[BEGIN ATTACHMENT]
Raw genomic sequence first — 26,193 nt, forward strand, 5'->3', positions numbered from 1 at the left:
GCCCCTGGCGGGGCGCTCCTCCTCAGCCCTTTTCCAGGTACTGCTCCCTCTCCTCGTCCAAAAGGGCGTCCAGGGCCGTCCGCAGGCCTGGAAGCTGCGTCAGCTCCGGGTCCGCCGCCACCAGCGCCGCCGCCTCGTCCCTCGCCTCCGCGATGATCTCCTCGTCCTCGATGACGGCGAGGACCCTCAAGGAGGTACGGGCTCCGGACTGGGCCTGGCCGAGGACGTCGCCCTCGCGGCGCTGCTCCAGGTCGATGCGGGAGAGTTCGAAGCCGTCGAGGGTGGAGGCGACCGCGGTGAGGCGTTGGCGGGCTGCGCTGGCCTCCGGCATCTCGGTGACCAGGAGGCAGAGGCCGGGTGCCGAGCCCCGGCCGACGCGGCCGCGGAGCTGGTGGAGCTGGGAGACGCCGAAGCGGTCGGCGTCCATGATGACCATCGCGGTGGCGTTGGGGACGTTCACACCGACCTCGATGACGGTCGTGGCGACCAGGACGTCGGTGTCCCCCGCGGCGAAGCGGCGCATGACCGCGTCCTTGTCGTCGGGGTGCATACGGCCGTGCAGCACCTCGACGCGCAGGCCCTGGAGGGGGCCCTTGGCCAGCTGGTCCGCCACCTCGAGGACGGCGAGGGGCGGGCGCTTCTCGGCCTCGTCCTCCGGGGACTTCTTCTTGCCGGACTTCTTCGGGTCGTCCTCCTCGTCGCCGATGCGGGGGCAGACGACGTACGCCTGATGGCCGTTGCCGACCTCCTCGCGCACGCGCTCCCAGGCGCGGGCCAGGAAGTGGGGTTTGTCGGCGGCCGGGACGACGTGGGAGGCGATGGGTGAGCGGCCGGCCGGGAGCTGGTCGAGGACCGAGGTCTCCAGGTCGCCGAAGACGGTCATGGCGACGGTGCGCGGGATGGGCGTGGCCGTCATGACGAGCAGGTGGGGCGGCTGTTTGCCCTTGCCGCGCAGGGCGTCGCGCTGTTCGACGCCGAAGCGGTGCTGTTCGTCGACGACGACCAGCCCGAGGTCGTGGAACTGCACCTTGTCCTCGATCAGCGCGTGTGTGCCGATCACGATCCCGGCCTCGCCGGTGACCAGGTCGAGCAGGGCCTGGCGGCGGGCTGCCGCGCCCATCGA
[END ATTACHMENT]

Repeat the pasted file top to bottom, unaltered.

Raw genomic sequence first — 26,193 nt, forward strand, 5'->3', positions numbered from 1 at the left:
GCCCCTGGCGGGGCGCTCCTCCTCAGCCCTTTTCCAGGTACTGCTCCCTCTCCTCGTCCAAAAGGGCGTCCAGGGCCGTCCGCAGGCCTGGAAGCTGCGTCAGCTCCGGGTCCGCCGCCACCAGCGCCGCCGCCTCGTCCCTCGCCTCCGCGATGATCTCCTCGTCCTCGATGACGGCGAGGACCCTCAAGGAGGTACGGGCTCCGGACTGGGCCTGGCCGAGGACGTCGCCCTCGCGGCGCTGCTCCAGGTCGATGCGGGAGAGTTCGAAGCCGTCGAGGGTGGAGGCGACCGCGGTGAGGCGTTGGCGGGCTGCGCTGGCCTCCGGCATCTCGGTGACCAGGAGGCAGAGGCCGGGTGCCGAGCCCCGGCCGACGCGGCCGCGGAGCTGGTGGAGCTGGGAGACGCCGAAGCGGTCGGCGTCCATGATGACCATCGCGGTGGCGTTGGGGACGTTCACACCGACCTCGATGACGGTCGTGGCGACCAGGACGTCGGTGTCCCCCGCGGCGAAGCGGCGCATGACCGCGTCCTTGTCGTCGGGGTGCATACGGCCGTGCAGCACCTCGACGCGCAGGCCCTGGAGGGGGCCCTTGGCCAGCTGGTCCGCCACCTCGAGGACGGCGAGGGGCGGGCGCTTCTCGGCCTCGTCCTCCGGGGACTTCTTCTTGCCGGACTTCTTCGGGTCGTCCTCCTCGTCGCCGATGCGGGGGCAGACGACGTACGCCTGATGGCCGTTGCCGACCTCCTCGCGCACGCGCTCCCAGGCGCGGGCCAGGAAGTGGGGTTTGTCGGCGGCCGGGACGACGTGGGAGGCGATGGGTGAGCGGCCGGCCGGGAGCTGGTCGAGGACCGAGGTCTCCAGGTCGCCGAAGACGGTCATGGCGACGGTGCGCGGGATGGGCGTGGCCGTCATGACGAGCAGGTGGGGCGGCTGTTTGCCCTTGCCGCGCAGGGCGTCGCGCTGTTCGACGCCGAAGCGGTGCTGTTCGTCGACGACGACCAGCCCGAGGTCGTGGAACTGCACCTTGTCCTCGATCAGCGCGTGTGTGCCGATCACGATCCCGGCCTCGCCGGTGACCAGGTCGAGCAGGGCCTGGCGGCGGGCTGCCGCGCCCATCGA